Lewis Wolpert: 'Science is the best and only way to understand how the world works'

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The Independent Online

What are the key features of science that students should learn at school? I have never taught science to schoolchildren, but nevertheless have some views. Of course, they need to learn about the basic sciences - mathematics, chemistry, physics and biology - but there is also the issue of the nature of science itself.

They might have to consider how others, particularly those in the humanities, think about science, and how hostile to science a number of novels have been. Just consider the effect of the novels Frankenstein and Brave New World on the image of science. And is it not a puzzle why there are very, very few modern novels in which the scientist comes out in a positive light, or why women scientists so rarely feature?

Could this be because all science goes against common sense and thus for non-scientists it is unnatural?

Just consider the Sun, which clearly moves around the Earth, but we know it is the other way round. And then there is Newton and his laws of motion. I am still amazed that force does not cause motion but acceleration. There are lots of other examples that would include continental drift (Africa and South America were once together), that it is high tide on the side of the Earth away from the Moon, and that we are here by virtue of evolution which is based on chance events.

Science, children should be taught, is special and only one society discovered it - the ancient Greeks. This may not sound politically correct, but it is true. They were the first to understand logic and contradiction, and to stand back from the world in order to try and understand how things worked. Just consider my hero Archimedes, the greatest of all scientists, for he had few shoulders to stand on. I am pretty sure that in physics no one teaches his elegant proof of why using a simple balance, that has a heavy weight on one side and a light one on the other, the distances of the weights from the centre, the fulcrum, must be in proportion to how heavy they are. This was the beginning of real science.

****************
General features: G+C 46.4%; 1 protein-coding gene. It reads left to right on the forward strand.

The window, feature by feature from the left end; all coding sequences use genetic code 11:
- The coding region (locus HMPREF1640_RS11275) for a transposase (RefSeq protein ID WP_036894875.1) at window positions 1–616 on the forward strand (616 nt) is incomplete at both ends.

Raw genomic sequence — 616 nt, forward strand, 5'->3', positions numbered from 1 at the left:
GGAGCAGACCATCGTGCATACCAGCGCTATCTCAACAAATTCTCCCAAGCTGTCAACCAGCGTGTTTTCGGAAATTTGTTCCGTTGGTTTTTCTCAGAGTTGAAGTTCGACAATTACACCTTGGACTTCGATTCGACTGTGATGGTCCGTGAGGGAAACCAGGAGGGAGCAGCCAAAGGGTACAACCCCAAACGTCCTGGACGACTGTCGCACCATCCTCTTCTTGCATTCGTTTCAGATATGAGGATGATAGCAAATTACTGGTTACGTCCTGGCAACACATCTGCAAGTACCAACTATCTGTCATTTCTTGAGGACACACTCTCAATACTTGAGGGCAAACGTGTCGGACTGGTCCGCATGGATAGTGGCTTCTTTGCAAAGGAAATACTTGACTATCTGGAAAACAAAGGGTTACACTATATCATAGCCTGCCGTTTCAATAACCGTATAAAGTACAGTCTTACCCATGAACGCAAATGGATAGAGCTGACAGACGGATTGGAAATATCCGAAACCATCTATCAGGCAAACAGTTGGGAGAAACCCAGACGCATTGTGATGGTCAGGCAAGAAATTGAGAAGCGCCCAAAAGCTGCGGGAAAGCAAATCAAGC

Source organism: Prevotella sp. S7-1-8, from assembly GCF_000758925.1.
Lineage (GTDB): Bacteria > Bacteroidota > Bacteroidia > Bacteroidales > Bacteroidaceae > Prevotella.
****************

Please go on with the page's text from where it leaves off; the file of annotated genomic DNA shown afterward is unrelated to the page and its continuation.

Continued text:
Science is the best and only way to understand how the world works, but there is no simple way of describing the scientific method. For any set of observations there is only one correct explanation. There are many types of scientists, from theory-makers to experimenters to close observers. The quality they share is the need to find an explanation that fits with the evidence and does not contradict itself or other accepted scientific ideas. The idea must be presented to the scientific community in the form of a paper to published in a scientific journal that will undergo peer review. This is fundamental to the scientific process and should be taught.

Science is a communal activity, unlike the arts, and ultimately the individual scientist is irrelevant, for if X does not make the discovery, Q will. Great scientists just speed things up. It is also the cleverest scientists who are the luckiest. The fundamental difference from the arts should be emphasised.

It is also important that students should recognise the difference between science and technology, between understanding and making things. Reliable scientific knowledge has no ethical content, it is the way the world is. But technology can clearly affect our lives, and science plays an important role in this, although this is quite recent - the Industrial Revolution was not based on science but on technology.

I am disappointed so little is taught about embryonic development - my subject - as it is fundamental to genetics and evolution and all the discussions about cloning and stem cells. Finally, I hope every student learns that anecdote will not do, and that randomised clinical trials of medical treatments are essential.

Lewis Wolpert is professor of biology as applied to medicine at University College, London